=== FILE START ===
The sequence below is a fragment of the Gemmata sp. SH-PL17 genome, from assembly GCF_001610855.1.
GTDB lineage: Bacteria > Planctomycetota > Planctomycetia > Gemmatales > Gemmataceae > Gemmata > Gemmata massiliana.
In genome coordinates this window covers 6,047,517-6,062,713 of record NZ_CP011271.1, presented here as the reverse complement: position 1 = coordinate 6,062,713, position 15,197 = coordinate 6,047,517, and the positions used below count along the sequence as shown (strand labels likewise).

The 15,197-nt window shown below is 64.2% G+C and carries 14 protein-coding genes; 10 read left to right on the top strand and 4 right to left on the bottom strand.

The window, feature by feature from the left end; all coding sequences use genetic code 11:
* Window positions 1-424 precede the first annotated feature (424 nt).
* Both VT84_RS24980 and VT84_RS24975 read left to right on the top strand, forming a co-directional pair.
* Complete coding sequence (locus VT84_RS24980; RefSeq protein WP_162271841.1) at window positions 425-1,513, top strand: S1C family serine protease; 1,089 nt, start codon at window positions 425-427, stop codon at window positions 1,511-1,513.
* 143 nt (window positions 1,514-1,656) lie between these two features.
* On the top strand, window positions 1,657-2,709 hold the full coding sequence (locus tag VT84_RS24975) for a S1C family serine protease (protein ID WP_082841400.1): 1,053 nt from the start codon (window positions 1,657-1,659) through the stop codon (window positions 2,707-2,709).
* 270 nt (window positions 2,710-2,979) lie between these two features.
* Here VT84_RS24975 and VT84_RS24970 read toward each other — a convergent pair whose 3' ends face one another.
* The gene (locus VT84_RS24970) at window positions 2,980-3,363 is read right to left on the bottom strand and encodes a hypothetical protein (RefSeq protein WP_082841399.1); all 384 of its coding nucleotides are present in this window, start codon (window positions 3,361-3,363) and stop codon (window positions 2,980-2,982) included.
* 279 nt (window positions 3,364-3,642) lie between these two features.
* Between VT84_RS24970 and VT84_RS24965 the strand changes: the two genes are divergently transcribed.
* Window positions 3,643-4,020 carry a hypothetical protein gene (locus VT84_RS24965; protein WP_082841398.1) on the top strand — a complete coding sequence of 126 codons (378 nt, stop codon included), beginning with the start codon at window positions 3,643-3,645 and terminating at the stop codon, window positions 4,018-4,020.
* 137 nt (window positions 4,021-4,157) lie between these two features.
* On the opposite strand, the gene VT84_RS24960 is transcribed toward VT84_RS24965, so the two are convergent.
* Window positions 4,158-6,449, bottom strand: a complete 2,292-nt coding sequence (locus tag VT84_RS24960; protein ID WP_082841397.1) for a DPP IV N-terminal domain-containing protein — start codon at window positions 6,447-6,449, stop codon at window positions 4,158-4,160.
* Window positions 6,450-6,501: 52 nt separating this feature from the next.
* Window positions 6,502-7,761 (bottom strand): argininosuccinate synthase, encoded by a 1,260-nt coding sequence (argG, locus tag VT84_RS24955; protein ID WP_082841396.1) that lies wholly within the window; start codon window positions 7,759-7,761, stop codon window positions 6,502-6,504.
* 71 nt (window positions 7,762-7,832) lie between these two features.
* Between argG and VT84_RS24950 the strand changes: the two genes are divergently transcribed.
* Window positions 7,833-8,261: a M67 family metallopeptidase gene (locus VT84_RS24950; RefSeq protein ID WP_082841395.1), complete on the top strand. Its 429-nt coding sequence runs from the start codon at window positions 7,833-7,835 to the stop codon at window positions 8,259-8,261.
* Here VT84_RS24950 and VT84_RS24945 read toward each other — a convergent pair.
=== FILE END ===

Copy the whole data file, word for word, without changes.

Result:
The sequence below is a fragment of the Gemmata sp. SH-PL17 genome, from assembly GCF_001610855.1.
GTDB lineage: Bacteria > Planctomycetota > Planctomycetia > Gemmatales > Gemmataceae > Gemmata > Gemmata massiliana.
In genome coordinates this window covers 6,047,517-6,062,713 of record NZ_CP011271.1, presented here as the reverse complement: position 1 = coordinate 6,062,713, position 15,197 = coordinate 6,047,517, and the positions used below count along the sequence as shown (strand labels likewise).

The 15,197-nt window shown below is 64.2% G+C and carries 14 protein-coding genes; 10 read left to right on the top strand and 4 right to left on the bottom strand.

The window, feature by feature from the left end; all coding sequences use genetic code 11:
* Window positions 1-424 precede the first annotated feature (424 nt).
* Both VT84_RS24980 and VT84_RS24975 read left to right on the top strand, forming a co-directional pair.
* Complete coding sequence (locus VT84_RS24980; RefSeq protein WP_162271841.1) at window positions 425-1,513, top strand: S1C family serine protease; 1,089 nt, start codon at window positions 425-427, stop codon at window positions 1,511-1,513.
* 143 nt (window positions 1,514-1,656) lie between these two features.
* On the top strand, window positions 1,657-2,709 hold the full coding sequence (locus tag VT84_RS24975) for a S1C family serine protease (protein ID WP_082841400.1): 1,053 nt from the start codon (window positions 1,657-1,659) through the stop codon (window positions 2,707-2,709).
* 270 nt (window positions 2,710-2,979) lie between these two features.
* Here VT84_RS24975 and VT84_RS24970 read toward each other — a convergent pair whose 3' ends face one another.
* The gene (locus VT84_RS24970) at window positions 2,980-3,363 is read right to left on the bottom strand and encodes a hypothetical protein (RefSeq protein WP_082841399.1); all 384 of its coding nucleotides are present in this window, start codon (window positions 3,361-3,363) and stop codon (window positions 2,980-2,982) included.
* 279 nt (window positions 3,364-3,642) lie between these two features.
* Between VT84_RS24970 and VT84_RS24965 the strand changes: the two genes are divergently transcribed.
* Window positions 3,643-4,020 carry a hypothetical protein gene (locus VT84_RS24965; protein WP_082841398.1) on the top strand — a complete coding sequence of 126 codons (378 nt, stop codon included), beginning with the start codon at window positions 3,643-3,645 and terminating at the stop codon, window positions 4,018-4,020.
* 137 nt (window positions 4,021-4,157) lie between these two features.
* On the opposite strand, the gene VT84_RS24960 is transcribed toward VT84_RS24965, so the two are convergent.
* Window positions 4,158-6,449, bottom strand: a complete 2,292-nt coding sequence (locus tag VT84_RS24960; protein ID WP_082841397.1) for a DPP IV N-terminal domain-containing protein — start codon at window positions 6,447-6,449, stop codon at window positions 4,158-4,160.
* Window positions 6,450-6,501: 52 nt separating this feature from the next.
* Window positions 6,502-7,761 (bottom strand): argininosuccinate synthase, encoded by a 1,260-nt coding sequence (argG, locus tag VT84_RS24955; protein ID WP_082841396.1) that lies wholly within the window; start codon window positions 7,759-7,761, stop codon window positions 6,502-6,504.
* 71 nt (window positions 7,762-7,832) lie between these two features.
* Between argG and VT84_RS24950 the strand changes: the two genes are divergently transcribed.
* Window positions 7,833-8,261: a M67 family metallopeptidase gene (locus VT84_RS24950; RefSeq protein ID WP_082841395.1), complete on the top strand. Its 429-nt coding sequence runs from the start codon at window positions 7,833-7,835 to the stop codon at window positions 8,259-8,261.
* Here VT84_RS24950 and VT84_RS24945 read toward each other — a convergent pair.